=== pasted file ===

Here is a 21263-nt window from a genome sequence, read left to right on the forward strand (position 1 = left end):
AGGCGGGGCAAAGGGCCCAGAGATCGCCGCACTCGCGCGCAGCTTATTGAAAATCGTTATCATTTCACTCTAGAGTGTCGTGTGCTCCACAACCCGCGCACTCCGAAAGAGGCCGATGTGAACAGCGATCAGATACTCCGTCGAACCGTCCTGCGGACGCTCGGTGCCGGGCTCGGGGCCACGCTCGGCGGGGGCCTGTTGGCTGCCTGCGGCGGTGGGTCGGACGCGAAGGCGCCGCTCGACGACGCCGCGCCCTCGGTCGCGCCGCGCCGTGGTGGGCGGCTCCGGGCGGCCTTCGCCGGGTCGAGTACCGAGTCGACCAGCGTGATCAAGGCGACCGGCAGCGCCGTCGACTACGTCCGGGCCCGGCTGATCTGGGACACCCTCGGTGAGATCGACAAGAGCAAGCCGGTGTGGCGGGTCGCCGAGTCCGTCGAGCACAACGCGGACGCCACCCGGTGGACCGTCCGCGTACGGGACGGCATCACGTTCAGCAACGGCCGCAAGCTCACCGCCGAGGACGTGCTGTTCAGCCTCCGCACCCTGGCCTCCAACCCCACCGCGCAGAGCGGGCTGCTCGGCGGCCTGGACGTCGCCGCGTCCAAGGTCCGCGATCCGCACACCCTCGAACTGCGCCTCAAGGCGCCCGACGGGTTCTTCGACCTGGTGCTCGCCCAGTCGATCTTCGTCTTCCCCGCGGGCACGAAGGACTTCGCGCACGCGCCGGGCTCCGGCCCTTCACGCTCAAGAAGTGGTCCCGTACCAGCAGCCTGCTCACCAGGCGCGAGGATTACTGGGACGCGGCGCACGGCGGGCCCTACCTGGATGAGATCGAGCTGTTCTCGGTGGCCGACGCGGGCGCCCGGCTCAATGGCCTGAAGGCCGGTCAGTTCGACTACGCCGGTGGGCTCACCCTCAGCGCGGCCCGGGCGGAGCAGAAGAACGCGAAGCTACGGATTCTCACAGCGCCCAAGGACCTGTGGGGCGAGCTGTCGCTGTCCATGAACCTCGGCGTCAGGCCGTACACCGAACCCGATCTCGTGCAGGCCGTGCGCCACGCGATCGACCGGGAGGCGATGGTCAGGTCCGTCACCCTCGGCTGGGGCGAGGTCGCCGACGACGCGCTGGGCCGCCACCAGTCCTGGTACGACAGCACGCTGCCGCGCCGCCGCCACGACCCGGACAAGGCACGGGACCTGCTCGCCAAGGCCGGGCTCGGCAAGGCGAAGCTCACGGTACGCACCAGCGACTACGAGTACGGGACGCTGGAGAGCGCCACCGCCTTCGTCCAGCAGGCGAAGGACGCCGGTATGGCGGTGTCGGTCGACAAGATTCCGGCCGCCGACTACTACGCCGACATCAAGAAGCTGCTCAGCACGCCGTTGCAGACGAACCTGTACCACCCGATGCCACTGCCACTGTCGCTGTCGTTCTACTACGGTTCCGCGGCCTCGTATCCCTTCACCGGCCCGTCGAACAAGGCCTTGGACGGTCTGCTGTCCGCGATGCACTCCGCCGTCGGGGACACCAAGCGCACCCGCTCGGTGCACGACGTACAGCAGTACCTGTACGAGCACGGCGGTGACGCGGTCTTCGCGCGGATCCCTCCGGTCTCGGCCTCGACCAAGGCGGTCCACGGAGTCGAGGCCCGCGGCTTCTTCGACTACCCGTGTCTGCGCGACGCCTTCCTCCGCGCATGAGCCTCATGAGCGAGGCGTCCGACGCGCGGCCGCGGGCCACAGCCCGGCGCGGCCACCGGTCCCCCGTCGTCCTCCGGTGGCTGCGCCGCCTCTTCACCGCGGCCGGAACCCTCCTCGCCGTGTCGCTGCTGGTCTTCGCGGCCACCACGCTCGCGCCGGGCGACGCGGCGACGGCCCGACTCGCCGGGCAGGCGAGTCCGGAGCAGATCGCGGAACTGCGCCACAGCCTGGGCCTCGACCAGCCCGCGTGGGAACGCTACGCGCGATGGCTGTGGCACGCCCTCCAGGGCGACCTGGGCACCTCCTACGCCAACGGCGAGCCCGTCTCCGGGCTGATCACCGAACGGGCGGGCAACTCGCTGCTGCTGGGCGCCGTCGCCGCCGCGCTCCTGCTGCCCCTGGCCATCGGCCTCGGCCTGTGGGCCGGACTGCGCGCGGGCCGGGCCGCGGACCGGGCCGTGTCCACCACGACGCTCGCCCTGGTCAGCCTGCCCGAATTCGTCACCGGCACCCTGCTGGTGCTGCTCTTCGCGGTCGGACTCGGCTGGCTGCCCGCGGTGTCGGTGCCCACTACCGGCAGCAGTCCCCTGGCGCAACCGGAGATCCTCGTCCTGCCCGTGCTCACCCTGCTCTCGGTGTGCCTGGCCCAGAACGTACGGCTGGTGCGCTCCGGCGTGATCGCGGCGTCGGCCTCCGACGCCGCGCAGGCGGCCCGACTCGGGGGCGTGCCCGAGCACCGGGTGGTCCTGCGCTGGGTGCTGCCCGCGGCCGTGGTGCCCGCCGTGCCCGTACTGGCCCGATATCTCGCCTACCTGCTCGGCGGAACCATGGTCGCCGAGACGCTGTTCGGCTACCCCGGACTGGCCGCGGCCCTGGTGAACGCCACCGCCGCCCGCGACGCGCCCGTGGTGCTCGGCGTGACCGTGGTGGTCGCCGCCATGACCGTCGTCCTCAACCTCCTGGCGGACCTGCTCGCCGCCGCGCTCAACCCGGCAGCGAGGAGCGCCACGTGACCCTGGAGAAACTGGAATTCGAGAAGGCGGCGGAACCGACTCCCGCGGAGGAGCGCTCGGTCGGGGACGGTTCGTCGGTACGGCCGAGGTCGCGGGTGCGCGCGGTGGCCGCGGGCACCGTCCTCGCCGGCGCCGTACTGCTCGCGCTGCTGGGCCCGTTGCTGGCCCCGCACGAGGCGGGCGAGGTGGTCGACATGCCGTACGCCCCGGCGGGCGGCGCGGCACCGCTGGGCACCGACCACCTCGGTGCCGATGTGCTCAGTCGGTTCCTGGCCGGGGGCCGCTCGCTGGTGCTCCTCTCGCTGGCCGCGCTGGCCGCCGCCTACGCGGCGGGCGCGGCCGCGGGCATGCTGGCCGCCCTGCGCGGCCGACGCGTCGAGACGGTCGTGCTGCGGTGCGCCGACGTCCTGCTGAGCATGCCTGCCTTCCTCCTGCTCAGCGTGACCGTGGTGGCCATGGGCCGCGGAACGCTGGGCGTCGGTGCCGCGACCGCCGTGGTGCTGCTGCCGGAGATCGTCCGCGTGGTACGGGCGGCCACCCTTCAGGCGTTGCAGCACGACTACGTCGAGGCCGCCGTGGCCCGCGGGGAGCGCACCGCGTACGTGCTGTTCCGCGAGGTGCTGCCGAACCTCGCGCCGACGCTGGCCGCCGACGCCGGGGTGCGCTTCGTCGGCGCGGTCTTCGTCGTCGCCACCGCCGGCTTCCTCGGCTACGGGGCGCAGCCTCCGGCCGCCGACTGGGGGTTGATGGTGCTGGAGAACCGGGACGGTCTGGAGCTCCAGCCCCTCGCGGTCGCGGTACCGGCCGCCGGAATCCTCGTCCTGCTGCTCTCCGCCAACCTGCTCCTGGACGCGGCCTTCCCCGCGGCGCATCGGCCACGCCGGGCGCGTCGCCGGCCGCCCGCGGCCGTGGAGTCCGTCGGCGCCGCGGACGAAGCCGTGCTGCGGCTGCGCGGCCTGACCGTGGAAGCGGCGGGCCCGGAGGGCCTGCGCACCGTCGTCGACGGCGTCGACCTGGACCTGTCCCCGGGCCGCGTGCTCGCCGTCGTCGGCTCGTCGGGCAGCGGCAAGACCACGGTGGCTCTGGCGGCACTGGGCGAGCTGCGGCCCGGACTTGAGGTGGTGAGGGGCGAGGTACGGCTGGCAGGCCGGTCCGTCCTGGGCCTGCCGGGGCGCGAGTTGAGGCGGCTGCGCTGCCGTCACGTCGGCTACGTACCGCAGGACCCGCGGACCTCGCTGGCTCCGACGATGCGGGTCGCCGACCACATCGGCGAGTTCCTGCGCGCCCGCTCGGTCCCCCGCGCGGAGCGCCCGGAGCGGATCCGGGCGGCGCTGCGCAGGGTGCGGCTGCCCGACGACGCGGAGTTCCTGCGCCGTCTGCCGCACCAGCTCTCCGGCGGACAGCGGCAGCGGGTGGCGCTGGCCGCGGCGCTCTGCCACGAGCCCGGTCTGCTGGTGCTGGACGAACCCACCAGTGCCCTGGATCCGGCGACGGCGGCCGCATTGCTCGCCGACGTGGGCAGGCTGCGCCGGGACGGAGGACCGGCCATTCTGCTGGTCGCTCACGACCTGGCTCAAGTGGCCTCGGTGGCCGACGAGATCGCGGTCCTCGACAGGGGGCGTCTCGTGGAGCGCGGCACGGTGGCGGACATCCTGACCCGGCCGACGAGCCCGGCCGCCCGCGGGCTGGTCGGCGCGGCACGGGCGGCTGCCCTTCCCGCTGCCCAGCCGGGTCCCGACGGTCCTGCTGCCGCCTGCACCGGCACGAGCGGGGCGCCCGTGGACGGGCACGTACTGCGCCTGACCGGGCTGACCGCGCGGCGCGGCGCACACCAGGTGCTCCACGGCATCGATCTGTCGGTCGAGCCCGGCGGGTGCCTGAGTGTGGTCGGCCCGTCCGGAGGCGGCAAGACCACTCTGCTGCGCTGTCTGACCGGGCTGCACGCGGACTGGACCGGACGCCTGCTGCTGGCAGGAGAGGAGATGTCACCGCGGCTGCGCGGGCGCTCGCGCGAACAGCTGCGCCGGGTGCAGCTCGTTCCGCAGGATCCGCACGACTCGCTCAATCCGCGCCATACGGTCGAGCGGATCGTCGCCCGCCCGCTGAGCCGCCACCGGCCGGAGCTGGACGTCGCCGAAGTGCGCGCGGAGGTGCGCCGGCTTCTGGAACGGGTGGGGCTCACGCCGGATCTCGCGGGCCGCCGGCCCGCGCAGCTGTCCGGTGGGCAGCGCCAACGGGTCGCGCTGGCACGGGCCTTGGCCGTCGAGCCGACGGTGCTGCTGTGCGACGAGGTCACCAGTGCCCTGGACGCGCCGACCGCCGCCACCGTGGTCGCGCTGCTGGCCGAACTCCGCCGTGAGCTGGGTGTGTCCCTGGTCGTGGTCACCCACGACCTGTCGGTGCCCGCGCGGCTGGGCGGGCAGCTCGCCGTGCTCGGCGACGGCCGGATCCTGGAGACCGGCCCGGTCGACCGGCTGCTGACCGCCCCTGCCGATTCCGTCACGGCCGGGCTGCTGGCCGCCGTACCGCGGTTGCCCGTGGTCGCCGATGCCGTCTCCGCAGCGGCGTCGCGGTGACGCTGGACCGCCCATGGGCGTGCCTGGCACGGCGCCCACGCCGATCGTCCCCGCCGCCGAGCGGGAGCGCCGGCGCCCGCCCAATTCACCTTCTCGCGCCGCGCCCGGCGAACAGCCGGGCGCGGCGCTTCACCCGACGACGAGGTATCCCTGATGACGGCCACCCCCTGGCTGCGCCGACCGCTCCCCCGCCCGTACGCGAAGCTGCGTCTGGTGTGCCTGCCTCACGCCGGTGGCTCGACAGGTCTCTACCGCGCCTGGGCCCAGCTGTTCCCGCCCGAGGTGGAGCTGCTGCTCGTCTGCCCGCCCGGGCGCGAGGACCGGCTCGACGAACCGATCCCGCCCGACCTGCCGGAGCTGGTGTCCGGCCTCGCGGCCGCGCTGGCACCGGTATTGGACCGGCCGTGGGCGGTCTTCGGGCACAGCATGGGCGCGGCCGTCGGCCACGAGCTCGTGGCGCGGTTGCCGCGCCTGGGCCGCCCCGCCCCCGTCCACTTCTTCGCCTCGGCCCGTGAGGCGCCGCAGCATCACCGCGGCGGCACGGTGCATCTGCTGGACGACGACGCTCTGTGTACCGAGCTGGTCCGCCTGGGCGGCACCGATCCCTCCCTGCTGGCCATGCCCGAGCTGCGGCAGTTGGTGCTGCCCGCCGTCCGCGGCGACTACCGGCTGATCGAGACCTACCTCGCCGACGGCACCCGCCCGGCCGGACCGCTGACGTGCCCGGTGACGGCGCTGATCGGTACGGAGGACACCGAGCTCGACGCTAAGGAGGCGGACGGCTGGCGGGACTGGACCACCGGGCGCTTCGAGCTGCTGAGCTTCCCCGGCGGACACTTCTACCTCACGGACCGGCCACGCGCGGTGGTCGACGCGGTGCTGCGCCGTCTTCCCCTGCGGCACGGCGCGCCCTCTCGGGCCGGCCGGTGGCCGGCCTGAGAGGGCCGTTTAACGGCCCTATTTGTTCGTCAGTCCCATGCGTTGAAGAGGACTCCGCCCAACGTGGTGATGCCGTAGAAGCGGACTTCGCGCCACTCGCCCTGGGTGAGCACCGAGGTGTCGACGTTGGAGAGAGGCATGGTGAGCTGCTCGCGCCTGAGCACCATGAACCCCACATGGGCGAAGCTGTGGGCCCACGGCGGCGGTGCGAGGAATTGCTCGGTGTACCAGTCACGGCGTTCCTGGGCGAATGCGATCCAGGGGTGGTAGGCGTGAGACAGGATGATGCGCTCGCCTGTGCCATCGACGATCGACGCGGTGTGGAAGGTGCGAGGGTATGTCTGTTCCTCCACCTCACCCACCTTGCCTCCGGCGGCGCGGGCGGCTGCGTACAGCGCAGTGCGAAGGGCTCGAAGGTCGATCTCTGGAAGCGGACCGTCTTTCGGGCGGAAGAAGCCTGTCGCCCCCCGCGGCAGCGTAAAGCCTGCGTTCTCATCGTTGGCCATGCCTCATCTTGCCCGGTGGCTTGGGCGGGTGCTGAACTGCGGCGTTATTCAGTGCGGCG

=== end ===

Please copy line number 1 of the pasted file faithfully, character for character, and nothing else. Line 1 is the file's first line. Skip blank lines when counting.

Here is a 21263-nt window from a genome sequence, read left to right on the forward strand (position 1 = left end):